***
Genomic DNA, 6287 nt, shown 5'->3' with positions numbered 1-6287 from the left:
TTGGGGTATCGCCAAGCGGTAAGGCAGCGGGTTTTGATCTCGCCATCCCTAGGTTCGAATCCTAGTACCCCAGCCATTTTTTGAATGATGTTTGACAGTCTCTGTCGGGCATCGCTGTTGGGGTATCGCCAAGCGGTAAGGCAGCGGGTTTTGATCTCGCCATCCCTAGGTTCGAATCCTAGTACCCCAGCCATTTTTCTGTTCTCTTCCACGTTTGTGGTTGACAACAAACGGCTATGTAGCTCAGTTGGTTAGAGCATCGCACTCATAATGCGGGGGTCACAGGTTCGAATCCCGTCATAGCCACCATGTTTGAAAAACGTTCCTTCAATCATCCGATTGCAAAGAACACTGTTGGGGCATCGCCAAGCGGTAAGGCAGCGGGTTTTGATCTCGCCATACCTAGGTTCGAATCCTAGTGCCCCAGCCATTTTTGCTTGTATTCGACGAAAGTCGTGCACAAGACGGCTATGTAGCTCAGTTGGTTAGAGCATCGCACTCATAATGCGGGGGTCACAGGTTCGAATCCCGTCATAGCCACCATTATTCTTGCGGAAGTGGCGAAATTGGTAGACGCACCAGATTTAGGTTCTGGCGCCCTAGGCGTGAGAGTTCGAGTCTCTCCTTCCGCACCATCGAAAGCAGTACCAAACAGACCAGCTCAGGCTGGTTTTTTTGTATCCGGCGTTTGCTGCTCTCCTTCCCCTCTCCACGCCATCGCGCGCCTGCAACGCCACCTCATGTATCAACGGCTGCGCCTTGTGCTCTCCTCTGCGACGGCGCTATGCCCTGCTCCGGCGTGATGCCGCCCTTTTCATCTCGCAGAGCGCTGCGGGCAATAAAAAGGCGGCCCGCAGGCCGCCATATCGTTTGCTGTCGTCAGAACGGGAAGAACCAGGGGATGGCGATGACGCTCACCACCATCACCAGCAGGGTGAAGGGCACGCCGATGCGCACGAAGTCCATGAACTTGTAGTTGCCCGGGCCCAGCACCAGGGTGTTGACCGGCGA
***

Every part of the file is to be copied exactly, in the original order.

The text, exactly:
Genomic DNA, 6287 nt, shown 5'->3' with positions numbered 1-6287 from the left:
TTGGGGTATCGCCAAGCGGTAAGGCAGCGGGTTTTGATCTCGCCATCCCTAGGTTCGAATCCTAGTACCCCAGCCATTTTTTGAATGATGTTTGACAGTCTCTGTCGGGCATCGCTGTTGGGGTATCGCCAAGCGGTAAGGCAGCGGGTTTTGATCTCGCCATCCCTAGGTTCGAATCCTAGTACCCCAGCCATTTTTCTGTTCTCTTCCACGTTTGTGGTTGACAACAAACGGCTATGTAGCTCAGTTGGTTAGAGCATCGCACTCATAATGCGGGGGTCACAGGTTCGAATCCCGTCATAGCCACCATGTTTGAAAAACGTTCCTTCAATCATCCGATTGCAAAGAACACTGTTGGGGCATCGCCAAGCGGTAAGGCAGCGGGTTTTGATCTCGCCATACCTAGGTTCGAATCCTAGTGCCCCAGCCATTTTTGCTTGTATTCGACGAAAGTCGTGCACAAGACGGCTATGTAGCTCAGTTGGTTAGAGCATCGCACTCATAATGCGGGGGTCACAGGTTCGAATCCCGTCATAGCCACCATTATTCTTGCGGAAGTGGCGAAATTGGTAGACGCACCAGATTTAGGTTCTGGCGCCCTAGGCGTGAGAGTTCGAGTCTCTCCTTCCGCACCATCGAAAGCAGTACCAAACAGACCAGCTCAGGCTGGTTTTTTTGTATCCGGCGTTTGCTGCTCTCCTTCCCCTCTCCACGCCATCGCGCGCCTGCAACGCCACCTCATGTATCAACGGCTGCGCCTTGTGCTCTCCTCTGCGACGGCGCTATGCCCTGCTCCGGCGTGATGCCGCCCTTTTCATCTCGCAGAGCGCTGCGGGCAATAAAAAGGCGGCCCGCAGGCCGCCATATCGTTTGCTGTCGTCAGAACGGGAAGAACCAGGGGATGGCGATGACGCTCACCACCATCACCAGCAGGGTGAAGGGCACGCCGATGCGCACGAAGTCCATGAACTTGTAGTTGCCCGGGCCCAGCACCAGGGTGTTGACCGGCGA